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2. Similar to the preceding fault is that of incorrectly sounding the unaccented vowel; thus, par-tic-u-lar is incorrectly pronounced per-tik-e-lur.

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In the following sentences, the vowels most likely to be dropped or incorrectly sounded are put in italics.

He attended divine service regularly.

This is my particular request.

He graduated at one of the Eastern Universities.

She is universally esteemed.

George is sensible of his fault.

This calculation is incorrect.

His fears were justified by the event.

What a terrible calamity.

I will support the Constitution of the United States.

The whole nation lamented him.

His eye through vast immensity can pierce.
Observe these nice dependencies.

He is a formidable adversary.
Away! presumptuous man.

I will go and be reconciled to my brother.
He is generous to his friends.

A tempest desolated the land.

His reputation is ruined.

He preferred death to servitude.

God is the author of all things visible and invisible.

He is a man of eminent merit.

Expect not my commendation.

Caius's countenance fell.

He has contracted a bad habit.

Tell me the difference between articulation and utterance.

He was delighted with the exhibition.

3. Another very common fault is that of suppressing the final consonants, or failing to give them sufficient distinctness.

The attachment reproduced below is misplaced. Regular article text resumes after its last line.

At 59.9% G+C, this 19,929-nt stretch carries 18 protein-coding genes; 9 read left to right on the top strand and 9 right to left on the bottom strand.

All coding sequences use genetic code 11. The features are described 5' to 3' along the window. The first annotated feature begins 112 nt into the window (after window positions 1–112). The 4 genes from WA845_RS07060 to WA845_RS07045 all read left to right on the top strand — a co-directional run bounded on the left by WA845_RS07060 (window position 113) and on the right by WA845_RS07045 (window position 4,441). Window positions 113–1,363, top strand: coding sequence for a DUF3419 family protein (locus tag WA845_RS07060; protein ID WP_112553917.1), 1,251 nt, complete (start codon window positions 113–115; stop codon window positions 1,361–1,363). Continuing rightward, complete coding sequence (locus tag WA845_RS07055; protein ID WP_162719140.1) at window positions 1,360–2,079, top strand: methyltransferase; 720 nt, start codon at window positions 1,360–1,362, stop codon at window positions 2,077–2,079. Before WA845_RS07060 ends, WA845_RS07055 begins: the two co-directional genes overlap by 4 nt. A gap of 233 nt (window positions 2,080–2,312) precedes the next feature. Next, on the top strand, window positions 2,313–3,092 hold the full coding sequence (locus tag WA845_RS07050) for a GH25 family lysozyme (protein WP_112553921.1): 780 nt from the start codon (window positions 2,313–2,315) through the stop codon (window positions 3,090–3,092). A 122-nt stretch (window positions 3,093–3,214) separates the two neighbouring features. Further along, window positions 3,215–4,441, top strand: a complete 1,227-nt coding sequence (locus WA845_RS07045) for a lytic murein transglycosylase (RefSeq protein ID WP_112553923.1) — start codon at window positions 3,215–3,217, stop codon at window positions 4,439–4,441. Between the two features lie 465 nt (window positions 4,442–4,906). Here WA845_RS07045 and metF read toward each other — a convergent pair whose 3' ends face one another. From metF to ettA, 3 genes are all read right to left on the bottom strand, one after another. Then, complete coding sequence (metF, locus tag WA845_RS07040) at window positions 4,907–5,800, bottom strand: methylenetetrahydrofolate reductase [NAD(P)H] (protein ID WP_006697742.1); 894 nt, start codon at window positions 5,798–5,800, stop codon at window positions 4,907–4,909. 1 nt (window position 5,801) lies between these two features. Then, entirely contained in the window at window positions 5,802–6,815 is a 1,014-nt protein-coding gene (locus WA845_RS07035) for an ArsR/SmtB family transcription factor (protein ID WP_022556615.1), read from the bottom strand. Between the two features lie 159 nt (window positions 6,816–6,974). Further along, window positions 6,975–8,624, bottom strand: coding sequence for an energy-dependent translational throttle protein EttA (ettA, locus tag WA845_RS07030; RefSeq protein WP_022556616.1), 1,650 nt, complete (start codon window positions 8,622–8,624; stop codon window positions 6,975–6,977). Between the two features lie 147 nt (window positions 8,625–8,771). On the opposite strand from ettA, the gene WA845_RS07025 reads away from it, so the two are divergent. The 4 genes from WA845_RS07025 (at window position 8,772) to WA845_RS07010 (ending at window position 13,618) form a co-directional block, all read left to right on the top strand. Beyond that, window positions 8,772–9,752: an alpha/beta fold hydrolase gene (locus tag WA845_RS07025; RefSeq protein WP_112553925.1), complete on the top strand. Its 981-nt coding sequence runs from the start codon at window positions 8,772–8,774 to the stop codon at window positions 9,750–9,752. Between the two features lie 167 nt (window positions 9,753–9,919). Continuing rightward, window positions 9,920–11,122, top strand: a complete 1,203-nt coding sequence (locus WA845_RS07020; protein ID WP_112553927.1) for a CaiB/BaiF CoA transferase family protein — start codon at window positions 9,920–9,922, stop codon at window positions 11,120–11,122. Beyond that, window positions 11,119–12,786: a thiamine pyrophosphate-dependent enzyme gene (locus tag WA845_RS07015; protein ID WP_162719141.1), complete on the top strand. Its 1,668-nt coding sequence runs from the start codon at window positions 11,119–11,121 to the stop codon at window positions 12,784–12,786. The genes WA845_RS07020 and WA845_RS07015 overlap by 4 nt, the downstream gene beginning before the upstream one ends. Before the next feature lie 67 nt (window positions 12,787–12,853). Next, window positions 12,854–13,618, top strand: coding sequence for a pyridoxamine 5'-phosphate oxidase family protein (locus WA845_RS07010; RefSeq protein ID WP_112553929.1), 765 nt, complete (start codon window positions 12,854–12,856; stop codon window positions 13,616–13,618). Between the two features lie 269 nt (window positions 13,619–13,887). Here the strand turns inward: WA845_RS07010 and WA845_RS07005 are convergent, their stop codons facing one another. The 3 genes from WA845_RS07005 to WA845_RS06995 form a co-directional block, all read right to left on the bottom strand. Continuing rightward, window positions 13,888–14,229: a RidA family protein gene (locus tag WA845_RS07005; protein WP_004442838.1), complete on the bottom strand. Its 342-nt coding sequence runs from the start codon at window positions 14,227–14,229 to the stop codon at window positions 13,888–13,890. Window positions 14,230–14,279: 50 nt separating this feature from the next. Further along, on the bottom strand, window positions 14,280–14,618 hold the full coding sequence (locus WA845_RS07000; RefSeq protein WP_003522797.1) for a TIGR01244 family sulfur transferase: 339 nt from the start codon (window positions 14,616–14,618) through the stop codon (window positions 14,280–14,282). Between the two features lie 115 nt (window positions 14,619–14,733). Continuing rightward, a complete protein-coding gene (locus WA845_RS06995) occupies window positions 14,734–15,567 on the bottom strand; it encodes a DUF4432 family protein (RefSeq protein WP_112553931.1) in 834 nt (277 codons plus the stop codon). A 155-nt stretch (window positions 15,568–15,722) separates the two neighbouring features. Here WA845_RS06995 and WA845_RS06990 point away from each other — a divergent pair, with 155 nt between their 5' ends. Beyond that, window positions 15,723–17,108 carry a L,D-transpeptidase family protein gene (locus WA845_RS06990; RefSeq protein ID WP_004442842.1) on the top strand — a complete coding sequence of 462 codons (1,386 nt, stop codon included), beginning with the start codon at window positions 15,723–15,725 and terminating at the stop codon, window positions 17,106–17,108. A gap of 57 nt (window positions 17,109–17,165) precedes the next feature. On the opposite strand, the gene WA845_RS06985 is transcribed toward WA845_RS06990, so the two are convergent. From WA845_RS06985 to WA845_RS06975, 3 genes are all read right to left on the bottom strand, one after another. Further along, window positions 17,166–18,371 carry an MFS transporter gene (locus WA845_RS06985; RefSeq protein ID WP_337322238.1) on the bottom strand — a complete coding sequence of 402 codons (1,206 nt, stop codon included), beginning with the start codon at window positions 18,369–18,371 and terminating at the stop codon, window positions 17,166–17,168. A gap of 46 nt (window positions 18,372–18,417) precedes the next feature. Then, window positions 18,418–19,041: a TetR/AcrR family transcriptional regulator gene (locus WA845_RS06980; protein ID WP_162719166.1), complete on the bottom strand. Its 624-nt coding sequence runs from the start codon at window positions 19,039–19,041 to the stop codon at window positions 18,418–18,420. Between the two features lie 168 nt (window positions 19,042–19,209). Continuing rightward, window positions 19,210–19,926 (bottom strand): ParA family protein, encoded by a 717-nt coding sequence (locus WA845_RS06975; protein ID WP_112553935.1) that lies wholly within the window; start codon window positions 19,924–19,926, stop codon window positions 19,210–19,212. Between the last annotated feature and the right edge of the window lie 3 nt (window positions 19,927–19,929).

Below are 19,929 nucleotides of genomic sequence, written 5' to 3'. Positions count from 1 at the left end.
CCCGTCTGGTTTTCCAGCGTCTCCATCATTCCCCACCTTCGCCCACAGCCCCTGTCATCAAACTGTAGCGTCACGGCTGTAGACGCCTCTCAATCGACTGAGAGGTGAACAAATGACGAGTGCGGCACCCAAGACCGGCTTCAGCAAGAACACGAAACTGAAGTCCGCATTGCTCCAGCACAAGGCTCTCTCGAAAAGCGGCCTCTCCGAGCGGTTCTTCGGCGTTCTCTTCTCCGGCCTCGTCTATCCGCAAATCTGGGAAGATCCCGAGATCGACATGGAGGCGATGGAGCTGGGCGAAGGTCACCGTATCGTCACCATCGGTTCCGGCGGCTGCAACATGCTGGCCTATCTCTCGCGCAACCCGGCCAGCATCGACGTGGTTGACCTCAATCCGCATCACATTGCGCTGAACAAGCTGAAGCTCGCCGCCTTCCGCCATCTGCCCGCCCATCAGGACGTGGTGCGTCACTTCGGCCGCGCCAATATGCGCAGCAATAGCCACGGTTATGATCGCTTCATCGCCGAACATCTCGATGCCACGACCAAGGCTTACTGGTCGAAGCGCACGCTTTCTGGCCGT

John an' James are frien's o' my father.

Boun' han' an' foot.

Gi' me some bread.

Tuf's o' grass.

The want o' men is occasioned by the want o' money.

We seldom fine' men o' principle to ac' thus.

Beas' an' creepin' things were foun' there.

Thrus' thy sickle into the harves'.

Thou has' thousan' frien's on thy side.
Evenin' an' mornin', an' at noon o' night.

He learned to write.



you find any birds' nests?

He made his meal of an apple and an egg.
The masts of the ship were cast down.

He entered the lists at the head of his troops.

ye wise as serpents, and harmless as doves.
He is the merriest fellow in existence.

I regard not the world's opinion.
Such were his commands.

He has three assistants.

Thou thoughtest that I was such a one as thyself.
The depths of the sea.

She trusts too much to servants.

He halts between two opinions.
His attempts were fruitless.

That race of animals is extinct.

He chanced to see a bee hovering over a flower.

4. A fourth impropriety consists in omitting or mispronouncing whole syllables. This generally occurs in long words, and in those syllables which are not under the accent.

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He devoted his attention chiefly to literary pursuits.

He is a miserable creature.